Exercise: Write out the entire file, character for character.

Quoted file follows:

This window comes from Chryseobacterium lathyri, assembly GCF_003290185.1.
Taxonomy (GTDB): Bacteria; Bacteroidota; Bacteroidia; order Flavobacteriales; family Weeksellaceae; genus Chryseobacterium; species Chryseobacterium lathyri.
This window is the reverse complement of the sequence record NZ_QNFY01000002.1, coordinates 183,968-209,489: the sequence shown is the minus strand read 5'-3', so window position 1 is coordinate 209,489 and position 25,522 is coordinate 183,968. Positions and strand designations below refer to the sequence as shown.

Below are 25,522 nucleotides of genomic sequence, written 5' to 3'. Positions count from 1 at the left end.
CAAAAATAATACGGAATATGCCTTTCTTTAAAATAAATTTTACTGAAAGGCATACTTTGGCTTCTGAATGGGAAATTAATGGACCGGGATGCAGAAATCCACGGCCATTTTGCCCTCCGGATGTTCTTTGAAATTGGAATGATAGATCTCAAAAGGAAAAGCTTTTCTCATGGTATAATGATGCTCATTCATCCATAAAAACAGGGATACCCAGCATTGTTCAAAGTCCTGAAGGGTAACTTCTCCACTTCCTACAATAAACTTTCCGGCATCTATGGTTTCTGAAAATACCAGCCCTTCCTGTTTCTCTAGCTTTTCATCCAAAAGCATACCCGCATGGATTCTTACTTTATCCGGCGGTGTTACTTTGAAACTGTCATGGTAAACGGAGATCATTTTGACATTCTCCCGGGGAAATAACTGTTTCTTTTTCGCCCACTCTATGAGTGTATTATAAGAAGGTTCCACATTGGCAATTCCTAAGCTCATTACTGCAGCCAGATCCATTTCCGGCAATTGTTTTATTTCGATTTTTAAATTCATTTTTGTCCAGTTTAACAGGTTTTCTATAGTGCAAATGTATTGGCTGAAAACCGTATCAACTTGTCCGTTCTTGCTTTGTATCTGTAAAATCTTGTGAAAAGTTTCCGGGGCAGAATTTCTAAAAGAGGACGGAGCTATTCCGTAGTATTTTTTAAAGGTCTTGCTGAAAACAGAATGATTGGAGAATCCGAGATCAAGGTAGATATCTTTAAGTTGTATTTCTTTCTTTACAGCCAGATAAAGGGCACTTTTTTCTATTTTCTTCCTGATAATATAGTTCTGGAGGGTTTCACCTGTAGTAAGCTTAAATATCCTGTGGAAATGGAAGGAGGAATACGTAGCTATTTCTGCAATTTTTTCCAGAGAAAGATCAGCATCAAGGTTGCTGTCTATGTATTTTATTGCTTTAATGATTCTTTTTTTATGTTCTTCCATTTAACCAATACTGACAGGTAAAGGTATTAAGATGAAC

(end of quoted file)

This window comes from Chryseobacterium lathyri, assembly GCF_003290185.1.
Taxonomy (GTDB): Bacteria; Bacteroidota; Bacteroidia; order Flavobacteriales; family Weeksellaceae; genus Chryseobacterium; species Chryseobacterium lathyri.
This window is the reverse complement of the sequence record NZ_QNFY01000002.1, coordinates 183,968-209,489: the sequence shown is the minus strand read 5'-3', so window position 1 is coordinate 209,489 and position 25,522 is coordinate 183,968. Positions and strand designations below refer to the sequence as shown.

Below are 25,522 nucleotides of genomic sequence, written 5' to 3'. Positions count from 1 at the left end.
CAAAAATAATACGGAATATGCCTTTCTTTAAAATAAATTTTACTGAAAGGCATACTTTGGCTTCTGAATGGGAAATTAATGGACCGGGATGCAGAAATCCACGGCCATTTTGCCCTCCGGATGTTCTTTGAAATTGGAATGATAGATCTCAAAAGGAAAAGCTTTTCTCATGGTATAATGATGCTCATTCATCCATAAAAACAGGGATACCCAGCATTGTTCAAAGTCCTGAAGGGTAACTTCTCCACTTCCTACAATAAACTTTCCGGCATCTATGGTTTCTGAAAATACCAGCCCTTCCTGTTTCTCTAGCTTTTCATCCAAAAGCATACCCGCATGGATTCTTACTTTATCCGGCGGTGTTACTTTGAAACTGTCATGGTAAACGGAGATCATTTTGACATTCTCCCGGGGAAATAACTGTTTCTTTTTCGCCCACTCTATGAGTGTATTATAAGAAGGTTCCACATTGGCAATTCCTAAGCTCATTACTGCAGCCAGATCCATTTCCGGCAATTGTTTTATTTCGATTTTTAAATTCATTTTTGTCCAGTTTAACAGGTTTTCTATAGTGCAAATGTATTGGCTGAAAACCGTATCAACTTGTCCGTTCTTGCTTTGTATCTGTAAAATCTTGTGAAAAGTTTCCGGGGCAGAATTTCTAAAAGAGGACGGAGCTATTCCGTAGTATTTTTTAAAGGTCTTGCTGAAAACAGAATGATTGGAGAATCCGAGATCAAGGTAGATATCTTTAAGTTGTATTTCTTTCTTTACAGCCAGATAAAGGGCACTTTTTTCTATTTTCTTCCTGATAATATAGTTCTGGAGGGTTTCACCTGTAGTAAGCTTAAATATCCTGTGGAAATGGAAGGAGGAATACGTAGCTATTTCTGCAATTTTTTCCAGAGAAAGATCAGCATCAAGGTTGCTGTCTATGTATTTTATTGCTTTAATGATTCTTTTTTTATGTTCTTCCATTTAACCAATACTGACAGGTAAAGGTATTAAGATGAAC